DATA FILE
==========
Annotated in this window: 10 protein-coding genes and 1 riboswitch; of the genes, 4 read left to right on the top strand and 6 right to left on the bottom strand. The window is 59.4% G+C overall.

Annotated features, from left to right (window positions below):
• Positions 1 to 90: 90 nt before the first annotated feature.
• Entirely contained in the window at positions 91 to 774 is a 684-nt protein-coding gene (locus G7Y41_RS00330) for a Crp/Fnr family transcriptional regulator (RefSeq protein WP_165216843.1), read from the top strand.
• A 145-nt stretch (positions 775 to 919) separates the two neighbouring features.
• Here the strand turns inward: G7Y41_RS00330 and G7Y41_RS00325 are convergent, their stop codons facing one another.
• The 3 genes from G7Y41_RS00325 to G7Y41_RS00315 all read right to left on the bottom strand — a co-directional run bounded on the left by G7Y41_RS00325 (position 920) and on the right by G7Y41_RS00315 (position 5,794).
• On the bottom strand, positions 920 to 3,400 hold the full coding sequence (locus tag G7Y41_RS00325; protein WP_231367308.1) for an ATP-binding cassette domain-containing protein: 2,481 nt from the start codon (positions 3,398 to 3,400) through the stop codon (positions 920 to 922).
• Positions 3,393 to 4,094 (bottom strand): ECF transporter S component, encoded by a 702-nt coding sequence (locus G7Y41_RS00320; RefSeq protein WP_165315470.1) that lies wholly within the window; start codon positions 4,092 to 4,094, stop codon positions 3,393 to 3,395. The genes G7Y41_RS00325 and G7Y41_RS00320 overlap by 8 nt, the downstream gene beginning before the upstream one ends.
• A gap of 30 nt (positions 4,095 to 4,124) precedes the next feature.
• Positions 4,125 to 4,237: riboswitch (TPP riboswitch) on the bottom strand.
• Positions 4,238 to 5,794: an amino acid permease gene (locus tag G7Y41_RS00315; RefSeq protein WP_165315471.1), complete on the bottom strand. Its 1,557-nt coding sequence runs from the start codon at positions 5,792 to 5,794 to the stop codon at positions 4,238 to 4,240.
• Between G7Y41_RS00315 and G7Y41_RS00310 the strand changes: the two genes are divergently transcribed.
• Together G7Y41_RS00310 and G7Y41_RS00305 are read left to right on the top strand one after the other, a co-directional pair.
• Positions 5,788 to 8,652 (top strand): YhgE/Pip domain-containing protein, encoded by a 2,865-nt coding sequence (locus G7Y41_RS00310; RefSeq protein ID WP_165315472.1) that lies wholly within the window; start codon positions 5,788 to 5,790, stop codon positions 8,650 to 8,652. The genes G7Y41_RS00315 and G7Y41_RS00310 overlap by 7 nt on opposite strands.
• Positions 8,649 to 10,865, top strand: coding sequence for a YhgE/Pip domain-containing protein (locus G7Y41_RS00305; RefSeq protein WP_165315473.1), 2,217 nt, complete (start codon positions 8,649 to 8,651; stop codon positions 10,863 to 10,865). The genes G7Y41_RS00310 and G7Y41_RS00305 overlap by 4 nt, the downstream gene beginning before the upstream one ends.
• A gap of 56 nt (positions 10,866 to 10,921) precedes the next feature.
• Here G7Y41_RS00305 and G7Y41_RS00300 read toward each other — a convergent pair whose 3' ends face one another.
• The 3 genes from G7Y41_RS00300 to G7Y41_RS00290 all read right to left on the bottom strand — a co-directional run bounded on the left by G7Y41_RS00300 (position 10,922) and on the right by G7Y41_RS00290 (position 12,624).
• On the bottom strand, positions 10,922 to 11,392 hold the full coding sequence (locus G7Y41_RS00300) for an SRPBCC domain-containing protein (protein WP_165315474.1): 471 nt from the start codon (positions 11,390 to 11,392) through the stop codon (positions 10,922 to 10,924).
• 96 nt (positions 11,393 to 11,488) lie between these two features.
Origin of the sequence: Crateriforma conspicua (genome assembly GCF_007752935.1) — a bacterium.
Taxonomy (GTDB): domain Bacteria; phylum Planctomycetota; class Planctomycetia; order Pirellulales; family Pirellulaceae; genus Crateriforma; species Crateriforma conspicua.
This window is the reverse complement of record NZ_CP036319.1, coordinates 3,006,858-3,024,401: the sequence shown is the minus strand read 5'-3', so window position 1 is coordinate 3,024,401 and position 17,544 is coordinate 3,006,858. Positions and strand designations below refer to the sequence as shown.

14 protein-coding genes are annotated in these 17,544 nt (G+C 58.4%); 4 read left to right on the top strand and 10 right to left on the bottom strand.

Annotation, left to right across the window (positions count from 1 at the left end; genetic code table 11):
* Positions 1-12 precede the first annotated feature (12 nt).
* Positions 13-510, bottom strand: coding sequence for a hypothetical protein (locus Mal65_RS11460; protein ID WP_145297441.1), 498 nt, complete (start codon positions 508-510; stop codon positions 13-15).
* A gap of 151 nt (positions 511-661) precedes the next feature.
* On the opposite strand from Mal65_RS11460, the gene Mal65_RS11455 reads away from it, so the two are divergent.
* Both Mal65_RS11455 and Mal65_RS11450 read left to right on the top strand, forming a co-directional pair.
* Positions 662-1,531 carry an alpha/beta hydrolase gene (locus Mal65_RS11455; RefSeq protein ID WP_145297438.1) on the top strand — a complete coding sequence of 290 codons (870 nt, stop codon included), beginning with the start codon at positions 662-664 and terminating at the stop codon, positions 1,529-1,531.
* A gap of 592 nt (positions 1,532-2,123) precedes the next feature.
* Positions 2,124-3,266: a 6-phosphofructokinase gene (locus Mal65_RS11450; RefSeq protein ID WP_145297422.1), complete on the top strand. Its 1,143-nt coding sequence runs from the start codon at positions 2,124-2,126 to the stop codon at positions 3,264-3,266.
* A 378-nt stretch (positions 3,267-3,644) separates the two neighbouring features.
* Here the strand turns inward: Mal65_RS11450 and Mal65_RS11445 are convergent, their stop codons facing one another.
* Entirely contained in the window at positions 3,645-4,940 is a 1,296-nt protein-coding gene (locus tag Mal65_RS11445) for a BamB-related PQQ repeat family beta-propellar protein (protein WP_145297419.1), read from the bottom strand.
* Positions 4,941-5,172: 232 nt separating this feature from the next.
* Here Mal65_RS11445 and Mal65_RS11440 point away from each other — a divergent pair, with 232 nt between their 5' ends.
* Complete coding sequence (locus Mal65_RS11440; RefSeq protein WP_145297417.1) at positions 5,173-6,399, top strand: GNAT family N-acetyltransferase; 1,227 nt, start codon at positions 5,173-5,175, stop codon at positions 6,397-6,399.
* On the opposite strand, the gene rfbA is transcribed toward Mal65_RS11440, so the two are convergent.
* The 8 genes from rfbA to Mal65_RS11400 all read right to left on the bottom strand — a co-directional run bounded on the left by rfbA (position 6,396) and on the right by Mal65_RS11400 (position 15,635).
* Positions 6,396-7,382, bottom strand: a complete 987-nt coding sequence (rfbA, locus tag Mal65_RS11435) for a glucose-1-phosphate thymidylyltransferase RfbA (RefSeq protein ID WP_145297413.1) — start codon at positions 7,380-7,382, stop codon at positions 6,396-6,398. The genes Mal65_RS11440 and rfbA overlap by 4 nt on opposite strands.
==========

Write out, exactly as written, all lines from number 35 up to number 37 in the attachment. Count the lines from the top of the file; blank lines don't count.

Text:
* A 378-nt stretch (positions 3,267-3,644) separates the two neighbouring features.
* Here the strand turns inward: Mal65_RS11450 and Mal65_RS11445 are convergent, their stop codons facing one another.
* Entirely contained in the window at positions 3,645-4,940 is a 1,296-nt protein-coding gene (locus tag Mal65_RS11445) for a BamB-related PQQ repeat family beta-propellar protein (protein WP_145297419.1), read from the bottom strand.